When It’s Time to Take On Help – WSJ.com

After six months of running a marketing-services business on her own, Julie Ladd reached a breaking point.

“I was working 70-plus hours a week and wasn’t able to get the turnaround time that my clients needed,” says the first-time entrepreneur, who started CopyShark.net from her Cincinnati home in late 2009 following a layoff from a financial-services firm. “I also had to solicit new business and handle the administrative needs of my existing business.”

[sunAE] Hal Mayforth

To take some of the load off, Ms. Ladd began hiring workers on a project basis through oDesk.com, a freelancer marketplace that offers tools for managing remote talent. (Similar websites include Elance.com and Guru.com.)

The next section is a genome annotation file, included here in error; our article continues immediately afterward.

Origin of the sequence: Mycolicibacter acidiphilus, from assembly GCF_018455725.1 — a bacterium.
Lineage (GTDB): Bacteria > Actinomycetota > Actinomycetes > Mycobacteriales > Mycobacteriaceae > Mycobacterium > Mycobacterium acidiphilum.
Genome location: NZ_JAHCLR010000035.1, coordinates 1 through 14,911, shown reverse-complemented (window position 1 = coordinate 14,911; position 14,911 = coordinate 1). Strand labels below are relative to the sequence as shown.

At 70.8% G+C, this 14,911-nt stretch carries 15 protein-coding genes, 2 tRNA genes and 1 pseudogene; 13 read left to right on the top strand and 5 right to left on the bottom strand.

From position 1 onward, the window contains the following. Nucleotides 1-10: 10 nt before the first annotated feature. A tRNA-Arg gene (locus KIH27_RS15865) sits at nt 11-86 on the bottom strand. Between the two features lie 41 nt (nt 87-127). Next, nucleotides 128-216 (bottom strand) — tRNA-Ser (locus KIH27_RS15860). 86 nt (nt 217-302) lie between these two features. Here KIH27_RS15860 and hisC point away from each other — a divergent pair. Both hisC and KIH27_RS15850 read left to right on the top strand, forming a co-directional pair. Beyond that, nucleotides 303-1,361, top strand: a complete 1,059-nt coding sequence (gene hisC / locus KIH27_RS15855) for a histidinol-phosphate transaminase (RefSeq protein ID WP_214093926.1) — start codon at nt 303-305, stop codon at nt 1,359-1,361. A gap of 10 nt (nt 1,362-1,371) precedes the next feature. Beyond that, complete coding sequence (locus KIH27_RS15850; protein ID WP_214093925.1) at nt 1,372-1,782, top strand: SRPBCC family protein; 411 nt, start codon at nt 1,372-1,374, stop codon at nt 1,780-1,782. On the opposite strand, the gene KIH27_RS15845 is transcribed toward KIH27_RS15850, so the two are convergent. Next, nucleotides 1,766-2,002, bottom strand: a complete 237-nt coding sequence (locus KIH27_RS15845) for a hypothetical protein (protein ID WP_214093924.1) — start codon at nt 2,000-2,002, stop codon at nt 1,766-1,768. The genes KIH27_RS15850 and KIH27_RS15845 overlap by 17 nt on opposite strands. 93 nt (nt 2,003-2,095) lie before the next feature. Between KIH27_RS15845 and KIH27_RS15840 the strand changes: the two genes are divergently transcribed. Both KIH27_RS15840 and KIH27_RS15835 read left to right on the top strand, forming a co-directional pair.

“You need to place a value on your time,” she says.

While most businesses start out as solo enterprises, few can afford to stay that way. At some point, experts say, taking on help — whether it’s temporary telecommuters or on-site full-timers — is typically vital to a young company’s survival.

“If you’re focused on the minutia of answering phones or doing paperwork, or if you’re losing business to your competitors, that’s a good indication you’ve got to hire” help, says Melody Vaught, who teaches entrepreneurship and career planning at Santiago Canyon College in Orange, Calif.

I agree!

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